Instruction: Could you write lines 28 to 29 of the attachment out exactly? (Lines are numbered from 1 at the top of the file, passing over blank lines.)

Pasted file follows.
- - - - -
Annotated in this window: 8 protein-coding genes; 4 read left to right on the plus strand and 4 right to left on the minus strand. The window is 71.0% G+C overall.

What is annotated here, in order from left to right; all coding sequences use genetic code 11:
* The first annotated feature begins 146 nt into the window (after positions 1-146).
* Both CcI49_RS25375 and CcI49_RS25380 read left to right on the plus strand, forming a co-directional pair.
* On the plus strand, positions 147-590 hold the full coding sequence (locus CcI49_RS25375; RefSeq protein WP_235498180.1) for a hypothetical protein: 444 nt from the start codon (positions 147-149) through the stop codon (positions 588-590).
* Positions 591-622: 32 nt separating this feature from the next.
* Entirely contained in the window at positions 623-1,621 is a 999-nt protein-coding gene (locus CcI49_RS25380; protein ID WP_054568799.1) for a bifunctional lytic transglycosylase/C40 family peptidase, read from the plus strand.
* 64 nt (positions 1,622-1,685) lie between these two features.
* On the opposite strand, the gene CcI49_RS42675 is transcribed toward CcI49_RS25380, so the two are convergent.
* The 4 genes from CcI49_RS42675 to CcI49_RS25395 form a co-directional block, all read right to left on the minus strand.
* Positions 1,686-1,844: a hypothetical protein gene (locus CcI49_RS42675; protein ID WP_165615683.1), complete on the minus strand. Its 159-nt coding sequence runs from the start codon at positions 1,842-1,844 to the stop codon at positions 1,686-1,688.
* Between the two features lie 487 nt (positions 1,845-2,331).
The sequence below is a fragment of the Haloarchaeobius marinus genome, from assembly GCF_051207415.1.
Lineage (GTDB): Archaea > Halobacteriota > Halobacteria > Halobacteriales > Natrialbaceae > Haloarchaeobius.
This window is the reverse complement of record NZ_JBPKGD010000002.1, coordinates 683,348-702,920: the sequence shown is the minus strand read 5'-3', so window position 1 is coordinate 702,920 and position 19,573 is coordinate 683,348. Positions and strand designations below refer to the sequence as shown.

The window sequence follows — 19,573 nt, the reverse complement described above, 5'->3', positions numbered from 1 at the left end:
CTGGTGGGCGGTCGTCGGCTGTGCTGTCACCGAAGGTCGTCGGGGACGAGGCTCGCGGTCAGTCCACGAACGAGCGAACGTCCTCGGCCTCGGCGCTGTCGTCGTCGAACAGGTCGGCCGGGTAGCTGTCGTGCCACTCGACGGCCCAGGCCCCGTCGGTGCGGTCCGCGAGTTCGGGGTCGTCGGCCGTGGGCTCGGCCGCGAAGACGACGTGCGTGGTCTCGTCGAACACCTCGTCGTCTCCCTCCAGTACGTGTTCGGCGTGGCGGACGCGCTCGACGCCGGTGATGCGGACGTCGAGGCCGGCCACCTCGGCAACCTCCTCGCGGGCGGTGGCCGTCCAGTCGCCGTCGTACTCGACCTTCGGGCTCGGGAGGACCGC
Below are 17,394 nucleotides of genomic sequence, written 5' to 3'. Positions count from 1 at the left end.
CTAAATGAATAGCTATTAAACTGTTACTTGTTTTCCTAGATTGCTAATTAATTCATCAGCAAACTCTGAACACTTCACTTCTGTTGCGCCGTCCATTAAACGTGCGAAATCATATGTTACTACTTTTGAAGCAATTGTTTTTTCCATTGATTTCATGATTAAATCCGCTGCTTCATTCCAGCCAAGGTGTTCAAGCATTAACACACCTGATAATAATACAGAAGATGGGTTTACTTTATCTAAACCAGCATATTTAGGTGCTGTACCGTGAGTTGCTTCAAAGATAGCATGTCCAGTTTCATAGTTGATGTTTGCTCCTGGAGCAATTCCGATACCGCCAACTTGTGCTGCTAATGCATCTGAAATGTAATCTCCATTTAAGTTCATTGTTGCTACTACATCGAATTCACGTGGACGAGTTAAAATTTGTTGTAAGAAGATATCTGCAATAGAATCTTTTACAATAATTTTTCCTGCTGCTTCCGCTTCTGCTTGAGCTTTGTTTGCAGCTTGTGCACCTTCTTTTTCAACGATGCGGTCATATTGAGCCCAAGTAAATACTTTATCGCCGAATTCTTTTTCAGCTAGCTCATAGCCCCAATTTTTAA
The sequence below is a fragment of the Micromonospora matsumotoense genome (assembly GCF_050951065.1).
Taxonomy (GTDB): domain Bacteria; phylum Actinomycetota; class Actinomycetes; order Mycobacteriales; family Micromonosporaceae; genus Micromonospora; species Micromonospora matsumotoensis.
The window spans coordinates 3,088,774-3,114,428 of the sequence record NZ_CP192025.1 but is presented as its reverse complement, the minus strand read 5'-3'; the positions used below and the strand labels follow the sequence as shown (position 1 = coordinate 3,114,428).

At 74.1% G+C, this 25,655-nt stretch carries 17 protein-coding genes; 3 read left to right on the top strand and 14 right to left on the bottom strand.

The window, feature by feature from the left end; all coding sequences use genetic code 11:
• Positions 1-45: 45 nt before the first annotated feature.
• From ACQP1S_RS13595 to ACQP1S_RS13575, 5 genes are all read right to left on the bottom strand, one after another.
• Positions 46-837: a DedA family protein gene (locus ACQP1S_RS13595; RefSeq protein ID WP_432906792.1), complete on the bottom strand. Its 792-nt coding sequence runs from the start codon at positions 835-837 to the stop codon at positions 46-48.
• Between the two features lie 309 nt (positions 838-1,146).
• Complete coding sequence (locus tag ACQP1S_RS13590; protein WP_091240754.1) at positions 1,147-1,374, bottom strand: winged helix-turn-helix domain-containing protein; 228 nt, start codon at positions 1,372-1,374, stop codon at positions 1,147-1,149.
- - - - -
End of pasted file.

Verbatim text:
• Between the two features lie 309 nt (positions 838-1,146).
• Complete coding sequence (locus tag ACQP1S_RS13590; protein WP_091240754.1) at positions 1,147-1,374, bottom strand: winged helix-turn-helix domain-containing protein; 228 nt, start codon at positions 1,372-1,374, stop codon at positions 1,147-1,149.